Polanco getting extended look at shortstop

Rookie has impressed with bat, glove since late July callup

Polanco getting extended look at shortstop

MINNEAPOLIS -- Twins manager Paul Molitor has been impressed by rookie Jorge Polanco and said he will continue to get looks at shortstop going forward with the way he's been swinging the bat.

Polanco, who didn't play any shortstop at Triple-A Rochester this season before getting recalled by the Twins on July 29, made his third straight start at the position on Tuesday against the Astros. Polanco entered the game hitting .378 with three doubles, two triples and a stolen base in nine games since getting the callup for the fourth time this year.

"We're going to try to continue to use the games we have remaining to try to learn as much as we can while trying to compete and trying to win," Molitor said. "Jorge has been playing well. He's had an upper-end week as far as his at-bats and how he's been playing."

Polanco mostly saw time at second base at Triple-A with two appearances at third base. But in the Majors this season, he's started at shortstop (four times), third base (six) and second base (five). Polanco, though, has made 339 Minor League appearances at short, so Molitor said it's not like it's a new position for him.

Polanco's nice play at short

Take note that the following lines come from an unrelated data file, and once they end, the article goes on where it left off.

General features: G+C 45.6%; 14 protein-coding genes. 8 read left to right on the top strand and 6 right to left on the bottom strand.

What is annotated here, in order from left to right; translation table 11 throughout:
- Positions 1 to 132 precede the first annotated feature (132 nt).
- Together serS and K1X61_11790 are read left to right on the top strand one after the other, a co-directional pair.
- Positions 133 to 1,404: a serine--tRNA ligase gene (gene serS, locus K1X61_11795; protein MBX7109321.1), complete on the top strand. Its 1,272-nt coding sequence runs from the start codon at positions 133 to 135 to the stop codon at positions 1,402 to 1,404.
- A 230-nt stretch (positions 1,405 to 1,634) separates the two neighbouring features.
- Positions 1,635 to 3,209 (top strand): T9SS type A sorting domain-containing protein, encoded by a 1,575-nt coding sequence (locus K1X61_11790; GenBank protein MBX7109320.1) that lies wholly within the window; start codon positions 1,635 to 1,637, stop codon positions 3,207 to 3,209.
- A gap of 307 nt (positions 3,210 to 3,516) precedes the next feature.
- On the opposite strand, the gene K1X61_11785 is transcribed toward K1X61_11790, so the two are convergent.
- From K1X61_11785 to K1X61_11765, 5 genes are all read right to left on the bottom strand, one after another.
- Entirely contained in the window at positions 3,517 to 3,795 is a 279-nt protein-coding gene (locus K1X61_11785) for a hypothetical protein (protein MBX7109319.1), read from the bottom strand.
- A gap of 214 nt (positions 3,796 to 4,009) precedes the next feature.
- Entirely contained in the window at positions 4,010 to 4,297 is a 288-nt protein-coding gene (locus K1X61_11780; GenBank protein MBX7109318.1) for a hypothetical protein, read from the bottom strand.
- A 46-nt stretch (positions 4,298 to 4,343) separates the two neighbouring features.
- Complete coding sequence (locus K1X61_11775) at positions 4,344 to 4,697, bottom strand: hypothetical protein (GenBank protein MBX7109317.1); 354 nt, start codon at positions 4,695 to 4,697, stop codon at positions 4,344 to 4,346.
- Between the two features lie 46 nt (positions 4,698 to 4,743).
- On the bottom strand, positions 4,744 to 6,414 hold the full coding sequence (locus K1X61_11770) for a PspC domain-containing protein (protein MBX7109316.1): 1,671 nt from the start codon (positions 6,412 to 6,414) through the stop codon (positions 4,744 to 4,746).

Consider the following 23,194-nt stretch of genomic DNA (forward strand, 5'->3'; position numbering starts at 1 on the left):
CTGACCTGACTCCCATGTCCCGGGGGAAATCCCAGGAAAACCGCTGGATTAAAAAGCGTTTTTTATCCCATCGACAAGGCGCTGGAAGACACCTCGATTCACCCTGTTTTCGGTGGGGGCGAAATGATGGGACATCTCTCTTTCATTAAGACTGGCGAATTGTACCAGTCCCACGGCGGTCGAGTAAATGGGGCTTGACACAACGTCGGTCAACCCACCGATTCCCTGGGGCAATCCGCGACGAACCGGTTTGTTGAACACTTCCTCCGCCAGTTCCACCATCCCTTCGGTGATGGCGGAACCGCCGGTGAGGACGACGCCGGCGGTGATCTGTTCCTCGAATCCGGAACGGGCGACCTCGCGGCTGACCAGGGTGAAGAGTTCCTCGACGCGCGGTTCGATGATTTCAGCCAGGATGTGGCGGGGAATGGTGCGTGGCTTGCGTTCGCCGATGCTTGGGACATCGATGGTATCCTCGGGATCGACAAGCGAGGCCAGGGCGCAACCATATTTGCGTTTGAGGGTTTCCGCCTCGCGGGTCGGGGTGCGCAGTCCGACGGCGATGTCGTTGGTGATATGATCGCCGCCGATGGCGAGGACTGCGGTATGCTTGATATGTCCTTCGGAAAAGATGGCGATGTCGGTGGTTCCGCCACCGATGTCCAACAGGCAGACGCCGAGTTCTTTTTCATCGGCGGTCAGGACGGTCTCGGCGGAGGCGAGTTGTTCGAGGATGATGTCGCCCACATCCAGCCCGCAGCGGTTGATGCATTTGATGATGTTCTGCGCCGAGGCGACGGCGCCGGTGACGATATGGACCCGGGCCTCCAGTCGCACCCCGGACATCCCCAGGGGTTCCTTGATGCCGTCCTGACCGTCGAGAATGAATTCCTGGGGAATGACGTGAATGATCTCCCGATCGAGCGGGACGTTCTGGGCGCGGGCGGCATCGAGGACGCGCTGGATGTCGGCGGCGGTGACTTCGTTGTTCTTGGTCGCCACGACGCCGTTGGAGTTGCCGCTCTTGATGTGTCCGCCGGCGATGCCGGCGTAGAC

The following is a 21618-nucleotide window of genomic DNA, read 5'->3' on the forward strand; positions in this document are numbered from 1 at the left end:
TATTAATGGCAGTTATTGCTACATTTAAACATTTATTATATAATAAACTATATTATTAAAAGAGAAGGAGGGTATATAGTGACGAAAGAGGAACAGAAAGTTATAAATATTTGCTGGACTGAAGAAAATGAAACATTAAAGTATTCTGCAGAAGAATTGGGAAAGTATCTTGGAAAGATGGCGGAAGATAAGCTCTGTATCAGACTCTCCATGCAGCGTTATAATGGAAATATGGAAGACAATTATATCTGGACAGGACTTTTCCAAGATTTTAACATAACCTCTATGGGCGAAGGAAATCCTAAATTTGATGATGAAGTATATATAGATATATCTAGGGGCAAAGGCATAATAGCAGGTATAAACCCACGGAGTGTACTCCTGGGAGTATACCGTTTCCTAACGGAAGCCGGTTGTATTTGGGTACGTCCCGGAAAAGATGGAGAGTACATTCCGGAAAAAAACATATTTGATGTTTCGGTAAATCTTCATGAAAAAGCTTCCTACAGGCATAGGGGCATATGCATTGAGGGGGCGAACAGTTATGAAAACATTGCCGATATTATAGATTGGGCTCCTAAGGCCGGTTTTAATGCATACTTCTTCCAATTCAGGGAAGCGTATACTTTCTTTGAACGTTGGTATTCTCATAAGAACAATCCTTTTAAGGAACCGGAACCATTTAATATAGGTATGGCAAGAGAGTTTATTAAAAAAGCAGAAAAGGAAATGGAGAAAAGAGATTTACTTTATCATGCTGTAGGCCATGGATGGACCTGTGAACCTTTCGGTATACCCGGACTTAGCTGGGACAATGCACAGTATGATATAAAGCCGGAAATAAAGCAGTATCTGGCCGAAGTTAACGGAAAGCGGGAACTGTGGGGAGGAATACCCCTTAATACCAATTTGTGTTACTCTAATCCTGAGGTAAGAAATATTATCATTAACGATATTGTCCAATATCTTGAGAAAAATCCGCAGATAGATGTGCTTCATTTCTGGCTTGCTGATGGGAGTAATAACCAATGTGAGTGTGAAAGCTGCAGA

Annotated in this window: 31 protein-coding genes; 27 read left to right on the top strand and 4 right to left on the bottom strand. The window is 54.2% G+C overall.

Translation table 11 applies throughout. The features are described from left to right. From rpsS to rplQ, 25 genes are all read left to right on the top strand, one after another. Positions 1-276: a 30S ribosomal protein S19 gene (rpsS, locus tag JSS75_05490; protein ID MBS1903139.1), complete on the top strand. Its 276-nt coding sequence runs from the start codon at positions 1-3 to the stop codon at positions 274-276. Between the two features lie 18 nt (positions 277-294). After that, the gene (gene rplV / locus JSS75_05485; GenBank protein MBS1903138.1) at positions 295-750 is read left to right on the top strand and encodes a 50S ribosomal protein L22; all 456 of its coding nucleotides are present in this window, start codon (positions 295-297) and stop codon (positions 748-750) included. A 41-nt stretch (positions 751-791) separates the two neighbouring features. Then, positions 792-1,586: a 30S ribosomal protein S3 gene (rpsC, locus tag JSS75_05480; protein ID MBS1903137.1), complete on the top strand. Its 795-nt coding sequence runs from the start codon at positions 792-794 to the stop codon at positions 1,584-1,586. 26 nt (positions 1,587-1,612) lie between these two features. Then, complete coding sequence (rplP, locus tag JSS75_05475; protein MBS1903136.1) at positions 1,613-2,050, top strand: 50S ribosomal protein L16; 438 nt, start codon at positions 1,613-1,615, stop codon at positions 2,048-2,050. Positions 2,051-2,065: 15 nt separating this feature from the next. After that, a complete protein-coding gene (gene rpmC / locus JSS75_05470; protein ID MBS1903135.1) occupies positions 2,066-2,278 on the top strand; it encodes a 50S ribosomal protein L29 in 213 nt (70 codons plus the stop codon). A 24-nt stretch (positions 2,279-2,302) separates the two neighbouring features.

"It's impressive somewhat, but you have to remember how many games he's played at shortstop," Molitor said. "He takes ground balls there every day. It's different here in terms of the speed, as far as where balls are hit and who is running the bases. Those types of things. That's one of those things we're trying to gauge and see where he's at. See how he slows the game down on the defensive side."

Molitor said the questions about Polanco's ability to stick at shortstop revolve around his range and arm strength. But Molitor said Polanco's arm has gotten stronger since he saw him play at Class A Cedar Rapids in 2013, and that it's now up to Polanco to prove he can handle the position.

"His arm is better now than it was a couple years ago," Molitor said. "Last night, we saw some of those throws he made, and while they weren't particularly long, they needed strength and he was able to finish the plays. So I look forward to when a ball is hit in his direction to see how he's going to react."

Rhett Bollinger has covered the Twins for MLB.com since 2011. Read his blog, Bollinger Beat, follow him on Twitter @RhettBollinger and listen to his podcast. This story was not subject to the approval of Major League Baseball or its clubs.